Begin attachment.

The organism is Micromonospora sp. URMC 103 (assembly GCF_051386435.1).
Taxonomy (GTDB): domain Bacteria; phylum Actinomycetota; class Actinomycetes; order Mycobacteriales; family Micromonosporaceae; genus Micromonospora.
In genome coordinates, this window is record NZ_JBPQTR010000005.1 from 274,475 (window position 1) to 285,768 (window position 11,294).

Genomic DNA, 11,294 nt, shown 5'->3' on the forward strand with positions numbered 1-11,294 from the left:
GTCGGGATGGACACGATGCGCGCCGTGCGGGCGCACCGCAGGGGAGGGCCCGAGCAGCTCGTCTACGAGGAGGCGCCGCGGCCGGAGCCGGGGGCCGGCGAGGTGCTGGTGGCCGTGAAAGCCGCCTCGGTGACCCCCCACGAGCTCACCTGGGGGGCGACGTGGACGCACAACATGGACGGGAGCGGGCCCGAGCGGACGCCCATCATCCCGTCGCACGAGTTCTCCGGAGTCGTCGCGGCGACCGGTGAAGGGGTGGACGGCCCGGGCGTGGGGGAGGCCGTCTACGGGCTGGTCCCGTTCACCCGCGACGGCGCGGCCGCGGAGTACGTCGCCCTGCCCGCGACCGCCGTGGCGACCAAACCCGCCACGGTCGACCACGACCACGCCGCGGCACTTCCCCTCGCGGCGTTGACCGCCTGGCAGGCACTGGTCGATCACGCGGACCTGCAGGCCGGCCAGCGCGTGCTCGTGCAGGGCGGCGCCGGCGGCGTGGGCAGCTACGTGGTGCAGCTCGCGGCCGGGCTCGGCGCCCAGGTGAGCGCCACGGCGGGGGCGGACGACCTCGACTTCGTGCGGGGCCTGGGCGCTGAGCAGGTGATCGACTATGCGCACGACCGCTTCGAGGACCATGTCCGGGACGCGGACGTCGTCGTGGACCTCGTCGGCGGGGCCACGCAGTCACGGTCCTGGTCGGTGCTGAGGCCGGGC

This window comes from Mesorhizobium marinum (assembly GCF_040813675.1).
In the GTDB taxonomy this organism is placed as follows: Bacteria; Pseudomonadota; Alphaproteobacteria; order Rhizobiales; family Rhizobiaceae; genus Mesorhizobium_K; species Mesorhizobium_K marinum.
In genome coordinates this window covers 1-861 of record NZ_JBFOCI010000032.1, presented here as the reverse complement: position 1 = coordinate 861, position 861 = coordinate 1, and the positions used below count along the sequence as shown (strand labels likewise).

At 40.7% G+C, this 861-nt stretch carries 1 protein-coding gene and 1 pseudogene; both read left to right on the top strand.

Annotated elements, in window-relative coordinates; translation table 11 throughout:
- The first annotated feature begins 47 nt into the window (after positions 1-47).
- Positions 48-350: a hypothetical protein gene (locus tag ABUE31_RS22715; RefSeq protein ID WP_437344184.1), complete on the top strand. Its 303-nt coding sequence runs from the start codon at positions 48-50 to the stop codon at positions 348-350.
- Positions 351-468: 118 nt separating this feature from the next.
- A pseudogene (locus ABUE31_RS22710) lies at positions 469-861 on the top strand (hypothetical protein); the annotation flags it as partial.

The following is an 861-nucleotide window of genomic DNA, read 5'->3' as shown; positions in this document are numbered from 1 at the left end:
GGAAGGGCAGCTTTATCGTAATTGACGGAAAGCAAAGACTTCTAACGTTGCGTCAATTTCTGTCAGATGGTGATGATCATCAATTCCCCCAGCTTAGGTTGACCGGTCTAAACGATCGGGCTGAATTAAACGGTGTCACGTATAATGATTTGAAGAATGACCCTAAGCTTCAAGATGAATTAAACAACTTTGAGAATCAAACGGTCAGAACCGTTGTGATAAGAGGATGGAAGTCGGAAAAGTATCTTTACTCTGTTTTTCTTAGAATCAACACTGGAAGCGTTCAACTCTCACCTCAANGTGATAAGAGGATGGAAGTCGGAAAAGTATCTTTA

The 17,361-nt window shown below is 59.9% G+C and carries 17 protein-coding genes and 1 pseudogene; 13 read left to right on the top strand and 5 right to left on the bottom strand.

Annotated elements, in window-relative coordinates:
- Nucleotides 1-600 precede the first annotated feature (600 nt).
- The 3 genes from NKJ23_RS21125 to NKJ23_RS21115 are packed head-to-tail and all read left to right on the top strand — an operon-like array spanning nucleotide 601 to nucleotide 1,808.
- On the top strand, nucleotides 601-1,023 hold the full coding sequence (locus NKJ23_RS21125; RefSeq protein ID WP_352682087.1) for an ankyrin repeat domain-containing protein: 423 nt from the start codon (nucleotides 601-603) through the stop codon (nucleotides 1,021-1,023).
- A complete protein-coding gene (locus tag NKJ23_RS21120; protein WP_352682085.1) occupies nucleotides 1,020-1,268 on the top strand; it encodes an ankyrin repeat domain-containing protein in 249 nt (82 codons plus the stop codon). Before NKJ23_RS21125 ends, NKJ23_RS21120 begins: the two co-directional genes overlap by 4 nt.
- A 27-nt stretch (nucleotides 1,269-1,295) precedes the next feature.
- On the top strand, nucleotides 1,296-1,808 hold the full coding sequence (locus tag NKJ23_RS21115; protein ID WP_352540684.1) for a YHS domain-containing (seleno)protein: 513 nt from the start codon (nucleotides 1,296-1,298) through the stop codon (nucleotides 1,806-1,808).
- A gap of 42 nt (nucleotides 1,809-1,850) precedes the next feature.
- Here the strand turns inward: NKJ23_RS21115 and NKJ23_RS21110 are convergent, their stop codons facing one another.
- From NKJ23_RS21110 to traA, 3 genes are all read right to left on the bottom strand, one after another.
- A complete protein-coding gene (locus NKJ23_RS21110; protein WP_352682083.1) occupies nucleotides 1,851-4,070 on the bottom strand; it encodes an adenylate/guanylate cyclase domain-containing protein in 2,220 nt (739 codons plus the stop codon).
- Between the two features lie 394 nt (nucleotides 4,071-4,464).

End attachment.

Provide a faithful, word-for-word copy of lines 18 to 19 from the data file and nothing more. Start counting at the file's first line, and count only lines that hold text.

Annotated elements, in window-relative coordinates:
- Nucleotides 1-600 precede the first annotated feature (600 nt).